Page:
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The real impact of bad ergonomics in the office

Ever get irritated after sitting in an uncomfortable office chair for too long? Or maybe you’ve tried working in a coffee shop only to realize sitting on a stool for hours is less than ideal.

It comes down to ergonomics. And beyond the physical discomfort of back pain and neck strain, bad ergonomics in the workplace can be a serious sink on your wellbeing and ability to be productive.

Collectively, companies in the United States spend a billion dollars a week to deal with workers’ compensation due to injuries that stem from poor ergonomics. Sound extreme? It’s not. The average person spends more than 2,000 hours a year at the office. You can do a surprising amount of damage to yourself in that amount of time.

To learn more about the impact of bad ergonomics in the workplace and how to avoid them, we reached out to Dr. Alan Hedge, an expert on workplace design and ergonomics at Cornell University and the editor of Ergonomic Workplace Design for Health, Wellness, and Productivity.

Step #1: Getting the workstation just right

When it comes to workplace design, you can have the most Instagrammable office around — but if you don’t get the workstation right, you’re missing the mark.

“As soon as you start to sit down to work, ergonomics becomes vital in optimizing the workplace design,” Dr. Hedge tells us. “You can go into any Starbucks and see people with laptops and tablets hunched over their tables. If they’re going to do that for any length of time, you know they’re probably not going to feel great.”

Ideally, you want a desk and chair setup you can adjust to best fit your height, posture and working style. The typical height of a desk is about 30 inches from the ground. Yet, this is better fitted to someone who’s over six feet tall.

“When the working height is too high, the employee will adopt a posture where the wrists are extended when keyboarding, the neck is extended, shoulders are hunched and back is flexed forward off the chair,” according to The Globe and the Mail.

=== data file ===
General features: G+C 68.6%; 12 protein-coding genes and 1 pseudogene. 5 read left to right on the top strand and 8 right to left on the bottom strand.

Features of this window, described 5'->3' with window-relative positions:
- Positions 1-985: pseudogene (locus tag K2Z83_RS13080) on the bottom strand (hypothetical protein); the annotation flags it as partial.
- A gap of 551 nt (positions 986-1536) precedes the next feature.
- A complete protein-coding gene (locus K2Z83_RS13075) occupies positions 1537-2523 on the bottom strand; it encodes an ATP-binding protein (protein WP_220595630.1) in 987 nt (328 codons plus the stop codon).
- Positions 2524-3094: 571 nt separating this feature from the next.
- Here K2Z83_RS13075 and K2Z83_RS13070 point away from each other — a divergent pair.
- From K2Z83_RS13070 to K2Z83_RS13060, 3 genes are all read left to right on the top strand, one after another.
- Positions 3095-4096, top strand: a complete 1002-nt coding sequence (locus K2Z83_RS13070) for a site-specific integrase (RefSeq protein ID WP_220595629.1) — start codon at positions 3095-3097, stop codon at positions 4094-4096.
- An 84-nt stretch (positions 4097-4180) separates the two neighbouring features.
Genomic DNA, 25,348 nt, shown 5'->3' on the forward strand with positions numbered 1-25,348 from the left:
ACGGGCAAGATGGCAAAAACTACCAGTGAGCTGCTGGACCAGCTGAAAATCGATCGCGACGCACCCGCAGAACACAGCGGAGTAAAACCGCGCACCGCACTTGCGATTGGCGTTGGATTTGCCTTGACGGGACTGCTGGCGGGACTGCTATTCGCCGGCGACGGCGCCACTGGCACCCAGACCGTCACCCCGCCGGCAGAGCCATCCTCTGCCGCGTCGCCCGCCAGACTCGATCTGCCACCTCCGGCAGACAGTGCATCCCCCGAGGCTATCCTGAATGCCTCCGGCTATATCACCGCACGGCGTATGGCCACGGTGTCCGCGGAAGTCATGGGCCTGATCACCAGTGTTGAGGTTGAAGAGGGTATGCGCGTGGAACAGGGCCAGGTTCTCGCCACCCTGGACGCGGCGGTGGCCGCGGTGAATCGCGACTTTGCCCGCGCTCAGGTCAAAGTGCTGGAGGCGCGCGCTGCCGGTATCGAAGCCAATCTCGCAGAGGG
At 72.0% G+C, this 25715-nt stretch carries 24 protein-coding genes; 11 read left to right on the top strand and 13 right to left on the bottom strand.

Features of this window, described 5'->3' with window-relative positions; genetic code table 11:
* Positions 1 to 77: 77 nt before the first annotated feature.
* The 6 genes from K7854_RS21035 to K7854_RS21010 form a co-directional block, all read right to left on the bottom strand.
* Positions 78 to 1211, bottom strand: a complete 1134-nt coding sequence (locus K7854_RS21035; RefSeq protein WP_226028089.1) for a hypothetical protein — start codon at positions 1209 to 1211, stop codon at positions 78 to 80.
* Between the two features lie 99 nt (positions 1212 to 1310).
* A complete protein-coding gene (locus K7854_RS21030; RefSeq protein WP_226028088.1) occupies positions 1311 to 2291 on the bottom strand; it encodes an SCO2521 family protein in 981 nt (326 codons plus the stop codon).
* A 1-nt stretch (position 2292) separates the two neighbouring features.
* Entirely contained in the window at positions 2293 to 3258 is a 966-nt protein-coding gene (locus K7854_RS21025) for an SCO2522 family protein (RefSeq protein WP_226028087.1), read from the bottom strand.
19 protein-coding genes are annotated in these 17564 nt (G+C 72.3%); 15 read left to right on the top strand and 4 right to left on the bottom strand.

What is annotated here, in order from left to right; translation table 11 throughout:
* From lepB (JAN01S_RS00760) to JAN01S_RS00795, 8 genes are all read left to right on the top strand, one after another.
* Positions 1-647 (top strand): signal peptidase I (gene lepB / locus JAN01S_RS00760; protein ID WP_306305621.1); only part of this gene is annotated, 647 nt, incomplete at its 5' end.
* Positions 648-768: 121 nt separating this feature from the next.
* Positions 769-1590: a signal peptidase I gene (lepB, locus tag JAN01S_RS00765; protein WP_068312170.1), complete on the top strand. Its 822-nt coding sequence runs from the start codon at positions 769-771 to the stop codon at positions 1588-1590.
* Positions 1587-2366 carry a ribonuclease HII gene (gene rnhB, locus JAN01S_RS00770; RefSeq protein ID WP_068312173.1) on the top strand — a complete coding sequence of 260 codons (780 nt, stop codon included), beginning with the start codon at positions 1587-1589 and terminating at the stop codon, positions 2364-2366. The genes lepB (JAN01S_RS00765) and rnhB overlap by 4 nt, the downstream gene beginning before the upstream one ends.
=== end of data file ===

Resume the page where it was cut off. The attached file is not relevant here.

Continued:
Beyond having a height adjustable workstation, it’s also good to ensure you have firm lumbar support. While most people don’t sit back in their chair when they work, it’s far better for your long-term health to do so, Dr. Hedge says. When you sit back in your chair, you take pressure off your spine and instead allow the seat to support you.

“What employees are sitting on, what desks they have, how much they’re sitting or standing or moving — these things directly impact someone’s wellbeing and they directly impact the bottom line for companies,” Dr. Hedge says.

The Key Takeaway

It’s OK to demand a comfortable workstation. And it’s OK to put a premium on having quality furniture. It’s good for your long-term health and studies show that “ergonomic investments yield as much as a 10-to-1 return on investment,” according to the New York Times. 

Step #2: It’s not just your desk — it’s the entire office

The workstation might be the central place most people work but in today’s workspaces it’s far from the only place people go to work.

It’s no secret that today’s technologies allow you to work just about anywhere. “What that means in a company is you have to think of your entire space as a workspace,” Dr. Hedge says. “It’s not just the workstation, which is critical enough to get right from an ergonomic point of view — it’s the whole building.”

Companies are now creating a variety of workspaces throughout their offices that range from workstations to lounges to café seating options. Research shows that offering a variety of workspaces and encouraging movement in the office can help foster improved productivity and employee satisfaction.

“You want people to do work and move around,” Cornell’s Dr. Hedge says. “Whether it’s a library or lounge within a building or a café space within a building, a quiet room, a meeting room, more open areas — the variety is great. But you have to think through what technology someone might be using and how do you make sure the ergonomic design of that work area is optimal for that technology.”